With tremendous excitement and hope, millions of citizens voted Sunday in Myanmar’s historic general election that will test whether the military's long-standing grip on power can be loosened, with opposition leader Aung San Suu Kyi's party expected to secure an easy victory.
In a country that was under military rule for almost a half-century, many of the eligible 30 million voters cast ballots for the first time in what was billed as the nation's freest election ever. It was the first time even for Suu Kyi, the epitome of the democracy movement who had defied the junta for decades.
Polling passed smoothly, with no violence or unrest reported. Election monitors called it "a remarkable day" full of excitement and energy.
Vote counting began immediately, and hundreds of supporters gathered under umbrellas at the opposition National League for Democracy party's office hoping to see results. But party functionaries announced that results would not be available until Monday, and that the 70-year-old Suu Kyi would not address the crowd as expected, urging the crowds to return the next day.
"We won't be able to announce the results yet. All I can say is that the NLD is in a very good position," said Tin Oo, a co-founder of Suu Kyi's party. "It will take a while for the results to be announced."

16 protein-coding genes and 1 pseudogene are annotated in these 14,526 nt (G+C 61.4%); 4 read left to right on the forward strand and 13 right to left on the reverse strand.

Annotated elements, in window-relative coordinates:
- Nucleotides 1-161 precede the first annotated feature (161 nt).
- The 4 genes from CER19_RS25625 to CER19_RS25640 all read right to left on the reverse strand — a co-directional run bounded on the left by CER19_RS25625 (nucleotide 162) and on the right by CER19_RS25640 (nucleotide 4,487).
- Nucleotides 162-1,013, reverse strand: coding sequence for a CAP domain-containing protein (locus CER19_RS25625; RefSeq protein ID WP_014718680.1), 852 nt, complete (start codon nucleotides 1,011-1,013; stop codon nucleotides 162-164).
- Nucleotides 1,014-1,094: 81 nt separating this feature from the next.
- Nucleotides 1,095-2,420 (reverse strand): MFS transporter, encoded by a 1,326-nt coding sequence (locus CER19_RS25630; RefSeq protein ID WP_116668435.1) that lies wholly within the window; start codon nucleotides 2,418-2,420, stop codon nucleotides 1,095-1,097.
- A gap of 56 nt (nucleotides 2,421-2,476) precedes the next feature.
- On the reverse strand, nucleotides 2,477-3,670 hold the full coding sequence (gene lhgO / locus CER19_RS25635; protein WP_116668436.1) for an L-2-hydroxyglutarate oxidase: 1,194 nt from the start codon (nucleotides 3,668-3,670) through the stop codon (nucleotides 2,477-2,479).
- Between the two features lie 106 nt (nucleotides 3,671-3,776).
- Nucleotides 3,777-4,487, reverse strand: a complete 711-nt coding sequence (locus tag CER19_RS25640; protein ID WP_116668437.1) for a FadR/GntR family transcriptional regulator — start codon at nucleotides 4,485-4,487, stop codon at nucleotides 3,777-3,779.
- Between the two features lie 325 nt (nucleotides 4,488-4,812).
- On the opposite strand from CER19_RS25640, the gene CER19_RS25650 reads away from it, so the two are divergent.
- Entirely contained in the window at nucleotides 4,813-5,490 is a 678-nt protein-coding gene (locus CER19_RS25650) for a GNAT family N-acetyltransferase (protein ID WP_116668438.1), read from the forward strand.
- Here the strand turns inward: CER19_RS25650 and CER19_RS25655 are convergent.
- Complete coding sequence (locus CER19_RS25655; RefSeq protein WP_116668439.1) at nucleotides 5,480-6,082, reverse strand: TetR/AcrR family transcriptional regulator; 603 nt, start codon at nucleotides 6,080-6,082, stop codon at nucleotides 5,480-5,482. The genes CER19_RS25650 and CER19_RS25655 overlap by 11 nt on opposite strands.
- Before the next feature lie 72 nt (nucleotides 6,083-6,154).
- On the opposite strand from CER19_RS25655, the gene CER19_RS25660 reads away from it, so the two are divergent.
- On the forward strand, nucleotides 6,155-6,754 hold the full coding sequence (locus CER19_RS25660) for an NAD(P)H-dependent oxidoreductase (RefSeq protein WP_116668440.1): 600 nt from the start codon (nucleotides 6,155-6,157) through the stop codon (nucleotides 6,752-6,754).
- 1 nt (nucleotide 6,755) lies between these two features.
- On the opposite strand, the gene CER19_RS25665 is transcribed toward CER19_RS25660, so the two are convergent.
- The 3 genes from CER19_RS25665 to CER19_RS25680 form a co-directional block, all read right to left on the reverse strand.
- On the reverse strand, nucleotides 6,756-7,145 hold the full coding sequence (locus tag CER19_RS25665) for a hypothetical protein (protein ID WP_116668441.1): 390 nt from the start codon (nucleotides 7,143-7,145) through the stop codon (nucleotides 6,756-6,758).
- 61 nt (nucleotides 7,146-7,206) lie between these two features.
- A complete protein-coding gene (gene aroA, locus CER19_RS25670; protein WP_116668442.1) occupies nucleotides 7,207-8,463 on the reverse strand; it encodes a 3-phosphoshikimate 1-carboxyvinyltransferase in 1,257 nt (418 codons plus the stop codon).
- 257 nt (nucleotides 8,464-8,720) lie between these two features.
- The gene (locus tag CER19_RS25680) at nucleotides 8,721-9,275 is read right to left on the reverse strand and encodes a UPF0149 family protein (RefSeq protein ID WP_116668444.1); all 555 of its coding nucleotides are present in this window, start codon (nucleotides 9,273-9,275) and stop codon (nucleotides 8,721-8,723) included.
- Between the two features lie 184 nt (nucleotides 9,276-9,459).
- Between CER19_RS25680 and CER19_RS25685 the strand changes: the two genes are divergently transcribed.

Separately, the election commission said it would begin announcing results Monday at 9 a.m. and would continue throughout the day — and week. It has not said when final results are expected.
"This day we can make a change for the future, for the brighter future for our country," a voter in Yangon, the country's largest city, told Al Jazeera.
Phil Robertson, Deputy Director of Human Rights Watch in Asia, told Al Jazeera: "I think this time around, everybody has agreed to largely play by the rules.
"The concern is not necessarily for today, but the days following this, when issues come up connected to electoral disputes, and how these are resolved."
Wearing her trademark thazin flowers in her hair, a smiling Suu Kyi arrived at the polling station near her lakeside residence, where she was mobbed by hundreds of journalists. She quickly cast her vote and left without speaking to reporters.
Many people lined up in Buddhist temples, schools and government buildings early in the morning to vote, well before a heavy downpour beat down in Yangon an hour before voting ended peacefully in the late afternoon.
And while this election is seen as more inclusive and legitimate compared with the last election five years ago, there are concerns also about the vote's credibility because for the first time about 500,000 eligible voters from the country's 1.3 million-strong Rohingya Muslim minority were barred from casting ballots. The government considers them foreigners even though many have lived in Myanmar for generations. Neither the opposition National League for Democracy party nor the ruling miltary-backed Union Solidarity and Development Party fielded a single Muslim candidate.
Most Rohingya Muslims live in Rakhine state, where hundreds have been killed since 2012. The United Nations says they are one of the most persecuted ethnic groups in the world.
Although more than 90 parties are contesting the elections, the main fight is between the National League for Democracy and the ruling Union Solidarity Development Party, made up largely of former junta members. A host of other parties from ethnic minorities, who form 40 percent of Myanmar's 52 million people, are also running.